You want to make it as a trader. You’re smart, bold, courageous, and a voracious consumer of financial and related news. Each morning, with coffee in hand, you pour over the early day’s news looking for signs. Rumors of war, impending tariff disputes, proposed regulatory measures, you consume it all. If you’ve got your finger on the pulse of the world, you should be able to feel and predict the market, right? Not necessarily.
One of the most common mistakes forecasters and investors make when trying to predict the market is looking at the market through the prism of external events and assuming that these circumstances will automatically influence in determining where markets are heading. Global news events usually shape markets, and these stories are far from ironclad indicators to make investments.
For example, while a breaking piece of news might be great for American investors, its ripple through the Chinese market might have far more negative consequences. When investors become adamant that they know where markets are going based on what they read or think, it can often spell trouble. Our biases and beliefs are not the basis for sound investment strategies.
When we accumulate information, it tends to make us more confident in our opinions and beliefs. This overconfidence then leads to more daring predictions. This assurance can insulate us from market realities and compel us to bet against prevailing price movements.
The truth is that prices move in waves and rather than predict where they will go, it is more prudent to ride the waves and be able to adjust as they move. Not being tied to a specific idea, belief, or prediction makes our ability to adapt and change according to these flows much more straightforward.
If we zoom in from the big picture and take a more focused look at the markets – free from the filter of news and noise – we’ll see that the market has many layers and therefore many resolutions. For most of its trending life, the market is ideal at 80% of the time. Occasionally, a pulse will hit and disrupt that 80%.
Smart investors know not to jump at these tremors. The ability to hold firm and whether these blips can often make or break a trader. Jumping at every disruption or market move puts a trader at a very high risk. Instead, a more sound strategy is to watch the movements of the market and make calculated decisions as it goes.
A practical example of how our minds are well built to make short term predictions rather than long term forecasts is why if we suddenly encounter a poisonous spider, we can quickly get out of the way and avoid its bite. However, if someone asks us to guess where in the house the spider will be tomorrow, we will almost certainly pick the wrong spot.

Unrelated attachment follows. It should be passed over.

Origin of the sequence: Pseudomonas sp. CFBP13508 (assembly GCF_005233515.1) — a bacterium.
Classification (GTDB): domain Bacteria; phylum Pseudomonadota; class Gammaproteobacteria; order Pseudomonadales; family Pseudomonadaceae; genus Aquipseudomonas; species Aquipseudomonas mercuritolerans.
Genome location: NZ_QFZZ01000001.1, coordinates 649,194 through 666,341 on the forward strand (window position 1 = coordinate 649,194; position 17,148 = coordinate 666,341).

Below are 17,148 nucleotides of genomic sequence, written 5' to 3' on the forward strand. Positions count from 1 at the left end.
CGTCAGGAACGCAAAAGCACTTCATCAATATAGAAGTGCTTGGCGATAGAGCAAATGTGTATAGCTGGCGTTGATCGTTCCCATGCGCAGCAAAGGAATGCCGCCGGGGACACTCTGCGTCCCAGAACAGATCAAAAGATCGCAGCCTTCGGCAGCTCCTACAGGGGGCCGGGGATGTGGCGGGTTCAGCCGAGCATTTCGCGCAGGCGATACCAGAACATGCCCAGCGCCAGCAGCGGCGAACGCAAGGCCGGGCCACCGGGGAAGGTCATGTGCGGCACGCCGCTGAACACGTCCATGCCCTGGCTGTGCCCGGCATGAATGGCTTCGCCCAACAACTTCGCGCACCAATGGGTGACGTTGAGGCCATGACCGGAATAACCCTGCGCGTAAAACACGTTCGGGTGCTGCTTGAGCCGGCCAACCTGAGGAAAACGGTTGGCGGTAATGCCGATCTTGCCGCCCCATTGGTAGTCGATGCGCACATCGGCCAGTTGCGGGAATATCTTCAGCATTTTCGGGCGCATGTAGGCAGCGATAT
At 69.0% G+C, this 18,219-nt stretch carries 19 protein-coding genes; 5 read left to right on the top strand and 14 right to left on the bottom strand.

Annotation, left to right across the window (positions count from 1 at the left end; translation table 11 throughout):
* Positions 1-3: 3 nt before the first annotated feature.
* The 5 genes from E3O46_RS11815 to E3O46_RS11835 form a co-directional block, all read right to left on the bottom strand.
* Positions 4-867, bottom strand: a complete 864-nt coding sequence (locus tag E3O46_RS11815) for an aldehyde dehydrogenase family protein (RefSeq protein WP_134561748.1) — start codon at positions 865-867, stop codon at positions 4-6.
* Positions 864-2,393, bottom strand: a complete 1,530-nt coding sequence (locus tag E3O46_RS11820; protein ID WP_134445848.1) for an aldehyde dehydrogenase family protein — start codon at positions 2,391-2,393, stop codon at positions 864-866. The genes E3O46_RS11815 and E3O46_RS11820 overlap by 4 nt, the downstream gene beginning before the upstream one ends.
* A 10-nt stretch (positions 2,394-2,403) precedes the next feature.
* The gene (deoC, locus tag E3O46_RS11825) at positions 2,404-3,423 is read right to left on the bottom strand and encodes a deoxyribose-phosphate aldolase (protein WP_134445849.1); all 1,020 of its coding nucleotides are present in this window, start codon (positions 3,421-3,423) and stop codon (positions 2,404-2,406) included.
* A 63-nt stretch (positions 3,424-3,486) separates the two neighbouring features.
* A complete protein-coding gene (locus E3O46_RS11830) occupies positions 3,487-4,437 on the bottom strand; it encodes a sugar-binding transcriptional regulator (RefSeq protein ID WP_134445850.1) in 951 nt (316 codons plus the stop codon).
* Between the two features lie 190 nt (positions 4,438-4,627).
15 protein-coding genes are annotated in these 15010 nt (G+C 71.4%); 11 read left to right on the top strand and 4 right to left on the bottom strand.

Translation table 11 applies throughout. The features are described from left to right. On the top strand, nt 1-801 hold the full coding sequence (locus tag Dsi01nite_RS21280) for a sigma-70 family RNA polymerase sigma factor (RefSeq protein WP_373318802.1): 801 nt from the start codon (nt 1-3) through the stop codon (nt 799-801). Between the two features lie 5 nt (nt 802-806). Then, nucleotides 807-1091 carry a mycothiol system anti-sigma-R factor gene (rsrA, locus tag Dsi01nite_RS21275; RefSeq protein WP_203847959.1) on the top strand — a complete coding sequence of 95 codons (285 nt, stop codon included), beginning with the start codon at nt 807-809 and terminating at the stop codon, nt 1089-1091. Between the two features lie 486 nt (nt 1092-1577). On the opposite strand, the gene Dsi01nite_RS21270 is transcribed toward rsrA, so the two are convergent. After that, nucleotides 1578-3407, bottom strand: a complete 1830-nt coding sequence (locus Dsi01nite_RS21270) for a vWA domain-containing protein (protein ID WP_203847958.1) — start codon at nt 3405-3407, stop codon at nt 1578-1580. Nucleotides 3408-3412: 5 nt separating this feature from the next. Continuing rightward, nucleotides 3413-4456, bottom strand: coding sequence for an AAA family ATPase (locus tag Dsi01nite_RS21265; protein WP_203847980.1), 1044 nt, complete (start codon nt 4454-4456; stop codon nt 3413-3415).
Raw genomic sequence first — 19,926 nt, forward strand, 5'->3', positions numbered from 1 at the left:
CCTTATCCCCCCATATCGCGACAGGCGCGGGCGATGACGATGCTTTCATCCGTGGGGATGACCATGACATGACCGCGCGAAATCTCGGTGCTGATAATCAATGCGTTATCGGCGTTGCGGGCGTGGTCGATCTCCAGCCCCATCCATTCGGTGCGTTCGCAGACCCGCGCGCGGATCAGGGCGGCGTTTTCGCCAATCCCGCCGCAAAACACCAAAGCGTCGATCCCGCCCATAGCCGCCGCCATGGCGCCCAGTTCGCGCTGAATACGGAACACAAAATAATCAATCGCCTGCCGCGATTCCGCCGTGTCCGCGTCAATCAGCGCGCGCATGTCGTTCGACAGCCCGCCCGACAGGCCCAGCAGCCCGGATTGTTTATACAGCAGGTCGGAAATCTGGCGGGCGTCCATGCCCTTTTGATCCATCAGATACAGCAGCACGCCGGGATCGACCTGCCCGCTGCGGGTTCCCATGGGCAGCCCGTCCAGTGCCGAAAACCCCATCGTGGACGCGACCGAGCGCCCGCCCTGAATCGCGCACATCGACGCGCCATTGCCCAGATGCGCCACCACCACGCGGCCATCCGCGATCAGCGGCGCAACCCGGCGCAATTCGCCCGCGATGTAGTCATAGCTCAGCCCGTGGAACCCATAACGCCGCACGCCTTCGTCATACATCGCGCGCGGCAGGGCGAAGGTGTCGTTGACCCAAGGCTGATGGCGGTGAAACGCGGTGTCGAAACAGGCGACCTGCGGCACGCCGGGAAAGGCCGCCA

In market terms, we can react and adjust to surprises and sudden jolts, but our brains don’t have the programming power to see how a future encounter will transpire.
In addition to not being able to predict the future or see all potential disruptions, there are even present realities that are seen with a level of skepticism.
For example, most of the market is trending upwards; this does not mean that an individual currency pair will necessarily join the wave and increase in value. It is especially true in the short term, where fluctuations of value are seen more clearly. To gauge the health of the pair, take a look at it over a more extended period and in the context of broader market forces and changes. Most importantly, understand that prices rarely move in straight lines for long periods.
There is no viable way to predict with certainty where the market is going, and traders will eventually have to accept this. If your approach to trading is not bound by long-standing beliefs and certainties, you can use your creativity and flexibility to move and adjust to the market.
From this point, it’s important to have a well thought out and strategized confirmation method. It is the process by which a trader uses an additional indicator to substantiate a trend. Many traders feel more secure when they use multiple indicators, further confirming a suspected trend. But as stated before, it is crucial to avoid confirmation bias (tendency to gravitate towards information that meshes with pre-existing beliefs) and to verify independently of your feelings and or opinions.
The market is a constant unexpectable arena where anything can happen. Traders need to be smarter, flexible, and adaptable. Traders need to spend time developing and perfecting their strategy skills. Whenever you work by confirmation, it will also help to contain and lower your risk. Wait for the market to show you’re right and resist the urge to respond to your gut impulsively.
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